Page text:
Central Scholarship Bureau eases rules, expands college financial aid program Nonprofit group plans to lend extra $100,000


If you're short of financing your college education by as much as $10,000, someone is looking to help you.

That would be Helen London, executive director of a private Baltimore agency that has announced it is expanding its last-resort, interest-free loan program.

Since 1924, the Central Scholarship Bureau has lent more than ** $4.5 million to 5,000 Maryland college and graduate students. Now, it has liberalized its criteria and will award an additional $100,000 this year -- for a total of $360,000.

In subsequent years, the bureau intends to award more -- reaching a total of $500,000 in annual loans by 2000.

"College costs are so high, we need to help students more," London said. "The kids and the older students are counting on us. We're the last stop for many. They think they have no other place to go."

London said a more aggressive fund-raising program, generous giving by loyal alumni, a 98 percent loan-repayment rate and fortunate investments have swelled the private nonprofit organization's endowment from $1 million to $1.5 million in the past few years.

The bureau's new rules for loans are:

Instead of only Baltimore and Baltimore County residents being eligible, the program is now open to students living in Anne Arundel, Howard, Carroll and Harford counties.

Instead of family income of less than $50,000 -- with an additional allowance of $5,000 for each dependent child -- applicants can come from families that make as much as $75,000, with an additional allowance of $10,000 for each dependent child in a post-secondary school program.

Instead of a maximum cumulative loan of $6,000 for undergraduates and $8,000 for graduate students, the total loan now may be as much as $10,000 for undergraduate and graduate students.

Applicants must first have obtained financing in loans, grants and scholarships from family, banks, colleges, federal, state and other sources. A bureau scholarship never pays for an entire education, and repayment is expected within five years after college, but the bureau is lenient on that, London said.

150 new loans

Half the bureau's applicants are middle class and half are poor, she said. In all, the bureau will give out about 150 new loans this year -- bringing the total of those it is aiding to about 600.

Even if applicants don't get loans from the bureau, they may get advice on finding other possible sources of revenue, London said. An Internet Web site -- http: //fastweb.com -- lists 375,000 scholarships, fellowships, loans and grants, she said.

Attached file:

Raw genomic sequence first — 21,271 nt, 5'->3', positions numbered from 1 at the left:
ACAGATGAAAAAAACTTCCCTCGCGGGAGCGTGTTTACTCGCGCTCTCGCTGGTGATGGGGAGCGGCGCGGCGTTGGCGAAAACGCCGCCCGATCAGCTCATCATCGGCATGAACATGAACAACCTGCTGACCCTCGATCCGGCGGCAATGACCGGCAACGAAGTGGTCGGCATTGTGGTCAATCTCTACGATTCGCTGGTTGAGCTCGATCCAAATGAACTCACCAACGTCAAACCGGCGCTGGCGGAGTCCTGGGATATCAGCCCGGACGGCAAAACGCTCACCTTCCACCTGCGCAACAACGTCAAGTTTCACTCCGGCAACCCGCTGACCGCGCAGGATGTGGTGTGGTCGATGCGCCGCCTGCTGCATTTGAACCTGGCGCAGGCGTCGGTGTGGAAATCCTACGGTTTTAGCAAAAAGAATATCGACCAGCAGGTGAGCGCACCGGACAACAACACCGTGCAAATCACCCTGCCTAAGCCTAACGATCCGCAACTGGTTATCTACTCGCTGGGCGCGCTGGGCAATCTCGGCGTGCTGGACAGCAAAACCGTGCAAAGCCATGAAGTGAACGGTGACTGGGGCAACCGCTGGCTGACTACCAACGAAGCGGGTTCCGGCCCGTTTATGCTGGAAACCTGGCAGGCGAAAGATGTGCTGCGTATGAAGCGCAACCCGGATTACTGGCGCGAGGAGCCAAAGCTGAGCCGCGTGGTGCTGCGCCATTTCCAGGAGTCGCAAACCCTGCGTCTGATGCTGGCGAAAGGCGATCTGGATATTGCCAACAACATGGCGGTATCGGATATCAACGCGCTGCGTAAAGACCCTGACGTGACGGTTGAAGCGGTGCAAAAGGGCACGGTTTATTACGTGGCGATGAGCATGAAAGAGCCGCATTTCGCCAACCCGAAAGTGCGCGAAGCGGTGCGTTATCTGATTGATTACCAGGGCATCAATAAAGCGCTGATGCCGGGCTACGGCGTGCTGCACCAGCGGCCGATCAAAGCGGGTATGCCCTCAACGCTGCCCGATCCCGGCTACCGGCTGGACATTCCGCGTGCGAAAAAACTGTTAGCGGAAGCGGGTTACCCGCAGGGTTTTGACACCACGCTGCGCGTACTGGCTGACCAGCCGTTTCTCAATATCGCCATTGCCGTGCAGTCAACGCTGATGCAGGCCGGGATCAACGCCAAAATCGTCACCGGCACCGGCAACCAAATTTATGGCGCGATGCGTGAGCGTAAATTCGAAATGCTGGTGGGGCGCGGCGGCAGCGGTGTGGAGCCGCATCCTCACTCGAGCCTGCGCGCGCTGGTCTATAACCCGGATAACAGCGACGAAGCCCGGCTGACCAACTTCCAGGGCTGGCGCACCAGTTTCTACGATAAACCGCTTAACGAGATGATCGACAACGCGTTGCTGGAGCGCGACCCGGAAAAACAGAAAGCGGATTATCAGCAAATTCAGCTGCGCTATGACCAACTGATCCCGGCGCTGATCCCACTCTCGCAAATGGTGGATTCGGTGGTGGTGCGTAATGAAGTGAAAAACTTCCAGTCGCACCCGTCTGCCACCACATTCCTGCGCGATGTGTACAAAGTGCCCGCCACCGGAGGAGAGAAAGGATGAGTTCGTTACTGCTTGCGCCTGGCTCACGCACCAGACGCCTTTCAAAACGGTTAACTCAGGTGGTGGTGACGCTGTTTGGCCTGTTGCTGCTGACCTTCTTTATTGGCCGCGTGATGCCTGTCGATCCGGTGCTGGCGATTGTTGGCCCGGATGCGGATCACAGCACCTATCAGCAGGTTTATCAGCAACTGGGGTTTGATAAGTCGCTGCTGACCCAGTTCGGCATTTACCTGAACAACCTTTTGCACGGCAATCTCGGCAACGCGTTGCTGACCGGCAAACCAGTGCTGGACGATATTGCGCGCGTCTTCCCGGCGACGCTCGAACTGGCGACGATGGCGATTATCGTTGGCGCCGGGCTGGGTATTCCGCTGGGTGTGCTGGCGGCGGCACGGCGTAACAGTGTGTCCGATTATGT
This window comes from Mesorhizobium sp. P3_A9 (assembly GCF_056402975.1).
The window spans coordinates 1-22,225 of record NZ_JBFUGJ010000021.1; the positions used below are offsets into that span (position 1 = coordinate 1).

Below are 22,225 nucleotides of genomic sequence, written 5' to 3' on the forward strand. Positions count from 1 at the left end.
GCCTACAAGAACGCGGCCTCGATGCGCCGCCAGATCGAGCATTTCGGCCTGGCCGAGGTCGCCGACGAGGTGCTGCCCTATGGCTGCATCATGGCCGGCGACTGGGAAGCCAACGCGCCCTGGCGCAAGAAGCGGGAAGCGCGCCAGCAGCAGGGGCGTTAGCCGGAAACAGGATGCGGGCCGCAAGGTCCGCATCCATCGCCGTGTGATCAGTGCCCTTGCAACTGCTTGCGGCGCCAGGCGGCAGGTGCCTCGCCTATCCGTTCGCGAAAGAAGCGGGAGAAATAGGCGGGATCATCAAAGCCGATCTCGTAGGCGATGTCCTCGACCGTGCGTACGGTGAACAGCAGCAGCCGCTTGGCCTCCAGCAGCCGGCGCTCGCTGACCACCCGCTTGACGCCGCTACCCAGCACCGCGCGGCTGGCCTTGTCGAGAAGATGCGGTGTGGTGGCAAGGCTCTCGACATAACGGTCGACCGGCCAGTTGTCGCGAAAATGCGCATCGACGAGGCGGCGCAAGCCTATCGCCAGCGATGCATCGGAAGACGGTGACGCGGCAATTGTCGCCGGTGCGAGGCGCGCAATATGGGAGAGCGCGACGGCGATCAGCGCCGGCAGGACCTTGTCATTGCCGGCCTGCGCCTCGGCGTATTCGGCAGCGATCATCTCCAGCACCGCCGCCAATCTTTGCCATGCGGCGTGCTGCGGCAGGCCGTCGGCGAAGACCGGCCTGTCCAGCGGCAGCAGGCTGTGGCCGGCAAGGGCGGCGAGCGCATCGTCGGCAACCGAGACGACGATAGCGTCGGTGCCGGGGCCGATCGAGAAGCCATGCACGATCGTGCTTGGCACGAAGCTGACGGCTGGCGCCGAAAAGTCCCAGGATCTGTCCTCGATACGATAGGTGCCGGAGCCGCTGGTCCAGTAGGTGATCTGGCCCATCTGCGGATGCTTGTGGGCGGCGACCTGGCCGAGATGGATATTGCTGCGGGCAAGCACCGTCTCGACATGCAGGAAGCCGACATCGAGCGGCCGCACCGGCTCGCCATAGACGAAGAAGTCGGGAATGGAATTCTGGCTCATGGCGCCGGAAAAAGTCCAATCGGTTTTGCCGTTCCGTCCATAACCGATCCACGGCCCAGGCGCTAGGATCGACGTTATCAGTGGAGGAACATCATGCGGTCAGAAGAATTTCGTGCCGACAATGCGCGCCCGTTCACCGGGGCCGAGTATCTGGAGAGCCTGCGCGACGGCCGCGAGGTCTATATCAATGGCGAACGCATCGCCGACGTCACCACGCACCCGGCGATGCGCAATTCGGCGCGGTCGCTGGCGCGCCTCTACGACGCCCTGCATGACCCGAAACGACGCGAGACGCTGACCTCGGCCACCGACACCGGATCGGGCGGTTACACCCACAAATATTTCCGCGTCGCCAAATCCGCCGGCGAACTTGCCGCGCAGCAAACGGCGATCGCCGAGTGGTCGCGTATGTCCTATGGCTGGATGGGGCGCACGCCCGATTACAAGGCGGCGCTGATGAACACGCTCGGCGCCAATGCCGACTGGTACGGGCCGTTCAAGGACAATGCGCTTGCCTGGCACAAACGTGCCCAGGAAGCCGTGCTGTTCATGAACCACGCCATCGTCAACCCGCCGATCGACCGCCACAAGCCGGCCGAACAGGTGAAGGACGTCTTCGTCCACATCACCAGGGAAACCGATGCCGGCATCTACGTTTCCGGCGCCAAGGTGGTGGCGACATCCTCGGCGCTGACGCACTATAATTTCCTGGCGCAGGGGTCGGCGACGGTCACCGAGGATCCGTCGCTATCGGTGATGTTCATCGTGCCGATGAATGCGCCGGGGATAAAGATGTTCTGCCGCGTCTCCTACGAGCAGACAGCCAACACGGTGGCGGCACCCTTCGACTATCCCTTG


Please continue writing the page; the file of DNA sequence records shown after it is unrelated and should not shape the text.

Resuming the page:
With the help of a $7,000 loan from the bureau, Gail Schnitzer, 57, of Pikesville, a single mother with two grown children, became an occupational therapist last year after years of unsatisfying business jobs. She said the loan changed her life.

Schnitzer got a bachelor of science degree from Towson University last year, and began a job at a rehabilitation and nursing center. She works with stroke patients and others with pulmonary disease, Lupus and arthritis.

"I love it, it's such a wonderful feeling" said Schnitzer. "I heard about the bureau, it was such a pleasure doing business with them. I couldn't have made it. I needed the extra push so I could eat. It would have taken longer to finish without them."

'Thank you for helping'

Another recipient, Gabriel Kroiz, 33, of Baltimore sent London a letter after he graduated from college: "Thank you for helping an old migrant farmer get through school."

Kroiz worked his way through the Rhode Island School of Design, partly by picking blueberries in Maine and receiving $6,000 from the bureau, a loan almost paid off. He is an architectural designer here, and has given the bureau a drawing in appreciation.

The bureau's financial aid is considered unequaled in Maryland because of its interest-free loans, tradition of social concern and lack of bureaucratic procedures. Bureau officials say they receive no support from government, corporations or large foundations.

The service was born when money was left over after the Hebrew Orphan Asylum closed in 1921. Moses Rothschild, a local insurance man, and about 25 friends set up a last-resort fund without interest for needy Jewish students. Many recipients have left money to the bureau in their wills.

"Some people have contributed to us for 50 or 60 years," London said.

The service was exclusively for Jewish students from 1924 to 1936, but in 1936 it opened its doors to non-Jewish students. In recent years, half the recipients have been Jewish. Recipients include students in their 30s to 50s. Up to 20 percent of recipients are minorities.

London, director since 1990, said she has a goal for the agency's lending: "I don't know what the board would say, but I'd like the agency someday to go to $1 million a year."

Information: (410) 415-5558; e-mail csbrols.com; or send mail to 1700 Reisterstown Road, Suite 220, Baltimore 21208.

Pub Date: 6/06/98

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